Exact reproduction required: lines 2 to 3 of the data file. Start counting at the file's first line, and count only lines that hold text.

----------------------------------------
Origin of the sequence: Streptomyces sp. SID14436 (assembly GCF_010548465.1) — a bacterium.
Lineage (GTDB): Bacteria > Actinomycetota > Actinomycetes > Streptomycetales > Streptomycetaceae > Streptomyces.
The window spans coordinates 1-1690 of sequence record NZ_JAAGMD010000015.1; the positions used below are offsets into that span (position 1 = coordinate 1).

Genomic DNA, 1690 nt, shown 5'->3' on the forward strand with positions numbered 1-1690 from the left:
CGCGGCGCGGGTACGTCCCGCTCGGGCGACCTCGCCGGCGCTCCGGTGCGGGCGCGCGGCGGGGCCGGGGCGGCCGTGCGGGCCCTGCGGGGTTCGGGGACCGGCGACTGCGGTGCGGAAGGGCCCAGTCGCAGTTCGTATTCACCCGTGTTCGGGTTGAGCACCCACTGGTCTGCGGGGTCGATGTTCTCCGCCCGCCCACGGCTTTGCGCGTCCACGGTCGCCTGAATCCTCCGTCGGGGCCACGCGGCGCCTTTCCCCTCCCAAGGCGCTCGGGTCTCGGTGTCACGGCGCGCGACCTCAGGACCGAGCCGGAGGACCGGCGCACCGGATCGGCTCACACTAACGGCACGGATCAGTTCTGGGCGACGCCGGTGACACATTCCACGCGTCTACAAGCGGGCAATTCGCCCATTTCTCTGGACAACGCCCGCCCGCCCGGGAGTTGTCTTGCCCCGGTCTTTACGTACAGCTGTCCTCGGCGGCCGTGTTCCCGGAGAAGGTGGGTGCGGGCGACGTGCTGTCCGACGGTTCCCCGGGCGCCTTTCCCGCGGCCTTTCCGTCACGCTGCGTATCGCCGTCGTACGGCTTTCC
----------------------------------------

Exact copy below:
Lineage (GTDB): Bacteria > Actinomycetota > Actinomycetes > Streptomycetales > Streptomycetaceae > Streptomyces.
The window spans coordinates 1-1690 of sequence record NZ_JAAGMD010000015.1; the positions used below are offsets into that span (position 1 = coordinate 1).